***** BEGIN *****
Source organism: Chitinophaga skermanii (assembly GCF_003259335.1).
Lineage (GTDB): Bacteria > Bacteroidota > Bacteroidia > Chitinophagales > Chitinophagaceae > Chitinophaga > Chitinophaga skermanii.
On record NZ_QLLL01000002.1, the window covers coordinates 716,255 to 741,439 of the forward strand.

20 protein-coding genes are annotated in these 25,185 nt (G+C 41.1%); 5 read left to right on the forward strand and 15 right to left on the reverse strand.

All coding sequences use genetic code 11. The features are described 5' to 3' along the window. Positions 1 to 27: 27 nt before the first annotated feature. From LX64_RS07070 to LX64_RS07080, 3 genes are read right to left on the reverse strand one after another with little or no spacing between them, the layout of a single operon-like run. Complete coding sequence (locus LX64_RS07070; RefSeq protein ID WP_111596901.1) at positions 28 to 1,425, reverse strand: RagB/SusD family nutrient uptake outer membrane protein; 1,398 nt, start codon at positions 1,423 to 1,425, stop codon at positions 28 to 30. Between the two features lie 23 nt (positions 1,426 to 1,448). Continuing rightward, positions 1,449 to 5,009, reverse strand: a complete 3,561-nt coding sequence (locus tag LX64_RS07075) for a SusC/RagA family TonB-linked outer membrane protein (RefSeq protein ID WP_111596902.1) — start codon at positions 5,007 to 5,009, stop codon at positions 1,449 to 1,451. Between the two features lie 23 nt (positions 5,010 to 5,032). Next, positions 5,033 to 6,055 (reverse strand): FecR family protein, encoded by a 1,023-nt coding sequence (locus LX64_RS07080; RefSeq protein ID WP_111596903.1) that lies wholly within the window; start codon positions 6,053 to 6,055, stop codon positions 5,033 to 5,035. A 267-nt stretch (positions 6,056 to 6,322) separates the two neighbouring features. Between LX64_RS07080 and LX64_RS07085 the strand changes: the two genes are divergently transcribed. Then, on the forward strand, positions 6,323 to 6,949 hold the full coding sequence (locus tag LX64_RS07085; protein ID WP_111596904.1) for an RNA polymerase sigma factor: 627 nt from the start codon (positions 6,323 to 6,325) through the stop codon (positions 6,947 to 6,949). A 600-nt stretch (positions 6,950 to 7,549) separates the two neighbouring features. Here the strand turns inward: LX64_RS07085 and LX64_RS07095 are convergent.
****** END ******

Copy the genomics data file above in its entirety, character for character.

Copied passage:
Source organism: Chitinophaga skermanii (assembly GCF_003259335.1).
Lineage (GTDB): Bacteria > Bacteroidota > Bacteroidia > Chitinophagales > Chitinophagaceae > Chitinophaga > Chitinophaga skermanii.
On record NZ_QLLL01000002.1, the window covers coordinates 716,255 to 741,439 of the forward strand.

20 protein-coding genes are annotated in these 25,185 nt (G+C 41.1%); 5 read left to right on the forward strand and 15 right to left on the reverse strand.

All coding sequences use genetic code 11. The features are described 5' to 3' along the window. Positions 1 to 27: 27 nt before the first annotated feature. From LX64_RS07070 to LX64_RS07080, 3 genes are read right to left on the reverse strand one after another with little or no spacing between them, the layout of a single operon-like run. Complete coding sequence (locus LX64_RS07070; RefSeq protein ID WP_111596901.1) at positions 28 to 1,425, reverse strand: RagB/SusD family nutrient uptake outer membrane protein; 1,398 nt, start codon at positions 1,423 to 1,425, stop codon at positions 28 to 30. Between the two features lie 23 nt (positions 1,426 to 1,448). Continuing rightward, positions 1,449 to 5,009, reverse strand: a complete 3,561-nt coding sequence (locus tag LX64_RS07075) for a SusC/RagA family TonB-linked outer membrane protein (RefSeq protein ID WP_111596902.1) — start codon at positions 5,007 to 5,009, stop codon at positions 1,449 to 1,451. Between the two features lie 23 nt (positions 5,010 to 5,032). Next, positions 5,033 to 6,055 (reverse strand): FecR family protein, encoded by a 1,023-nt coding sequence (locus LX64_RS07080; RefSeq protein ID WP_111596903.1) that lies wholly within the window; start codon positions 6,053 to 6,055, stop codon positions 5,033 to 5,035. A 267-nt stretch (positions 6,056 to 6,322) separates the two neighbouring features. Between LX64_RS07080 and LX64_RS07085 the strand changes: the two genes are divergently transcribed. Then, on the forward strand, positions 6,323 to 6,949 hold the full coding sequence (locus tag LX64_RS07085; protein ID WP_111596904.1) for an RNA polymerase sigma factor: 627 nt from the start codon (positions 6,323 to 6,325) through the stop codon (positions 6,947 to 6,949). A 600-nt stretch (positions 6,950 to 7,549) separates the two neighbouring features. Here the strand turns inward: LX64_RS07085 and LX64_RS07095 are convergent.